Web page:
Winter in Pappershavn, Hvaler
Hvaler within Østfold
|• Mayor (2007)||Eivind N. Borge (Frp)|
|• Total||90 km2 (30 sq mi)|
|• Land||89 km2 (34 sq mi)|
|Area rank||393 in Norway|
|• Rank||241 in Norway|
|• Density||41/km2 (110/sq mi)|
|• Change (10 years)||9.8 %|
|Time zone||CET (UTC+1)|
|• Summer (DST)||CEST (UTC+2)|
|ISO 3166 code||NO-0111|
|Official language form||Bokmål|
Hvaler is a municipality that is a group of islands in the southwestern part of Østfold county, Norway. The administrative centre of the municipality is the village of Skjærhalden, on the island of Kirkeøy. The only police station in the municipality is located in Skjærhalden. Hvaler was established as a municipality on 1 January 1838 (see formannskapsdistrikt).
The coat-of-arms is from modern times. They were granted on 9 December 1983. The arms show a silver-colored boat on a blue background. This boat is the type that was typical in the 13th century. This was chosen since this island municipality has been dependent on boats for all its history, and because fisheries and sailing have been the main economic activities for many centuries.
Hvalerdrakten is the traditional costume or bunad for women in Hvaler. The bodice and skirt are blue or black and are made from 100% wool. The shirt is white and made from 100% cotton. There are several symbolic expressions in the embroideries and the accompanying silver brooches. The embroidered flowers are characteristic to the islands' flora and symbolize the different islands that constitute the municipality. All the silver that belongs to the costume is portraying the locally famous Hvalerbåten (The Boat of Hvaler) and herring, which has been an important commodity to the islands through the ages. All patterns used in this costume have been patented.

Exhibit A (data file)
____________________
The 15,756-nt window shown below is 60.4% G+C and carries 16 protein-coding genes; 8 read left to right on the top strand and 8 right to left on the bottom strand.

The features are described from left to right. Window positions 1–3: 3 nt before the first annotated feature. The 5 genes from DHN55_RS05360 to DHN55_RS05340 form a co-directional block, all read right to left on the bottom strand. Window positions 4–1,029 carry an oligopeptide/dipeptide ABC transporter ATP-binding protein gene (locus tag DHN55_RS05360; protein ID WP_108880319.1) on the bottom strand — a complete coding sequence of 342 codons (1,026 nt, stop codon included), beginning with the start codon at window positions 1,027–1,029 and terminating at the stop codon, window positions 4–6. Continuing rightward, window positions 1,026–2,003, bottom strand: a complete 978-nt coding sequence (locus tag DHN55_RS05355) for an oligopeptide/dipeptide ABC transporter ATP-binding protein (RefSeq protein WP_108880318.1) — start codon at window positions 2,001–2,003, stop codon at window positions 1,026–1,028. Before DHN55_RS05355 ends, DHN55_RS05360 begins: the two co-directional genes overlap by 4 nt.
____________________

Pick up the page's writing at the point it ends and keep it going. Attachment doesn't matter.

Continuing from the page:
Since 1999 hvalerdrakten have been manufactured by Hvalerdraktstua AS.
South of Skjærhalden lies a chain of a few inhabitable islands as well as several hundreds of smaller islands and rocks. The bigger islands are named, clockwise, Nordre Sandøy, Søndre Sandøy, Hærføl, Søndre Lauer, and Nordre Lauer. Another smaller island is Tisler. On all of these islands, with the exception of Søndre Lauer, summer houses fill the landscape. The islands of Søndre Sandøy and Hærføl are the two only islands that have local shops and roads which support car traffic.
Nordre Sandøy, situated on the north end of this chain of islands in southern Hvaler is one of the largest islands with a distinct flora and fauna diversity. Although equipped with a good stretch of roads, car traffic is forbidden there and no commercial activity whatsoever exists. In many ways, this gives its population (mostly summertime vacationers) a greater feeling of isolation from the average Norwegian's hectic life and it acts as a buffer against pollution. Nordre Sandøy is thought to have been one of the bases of Peter Tordenskjold during his time as a privateer. One of the bays on the island is named "Tordenskjoldsbukta" (Norwegian: Bay of Tordenskjold). The remains of two dead pirates have been found on the island. Legend has it that he buried some of his treasure on the island. In 1987, a local boy, Simon Rene Magnussen, found three old golden coins while scuba diving in the area.
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|Look up Hvaler in Wiktionary, the free dictionary.|
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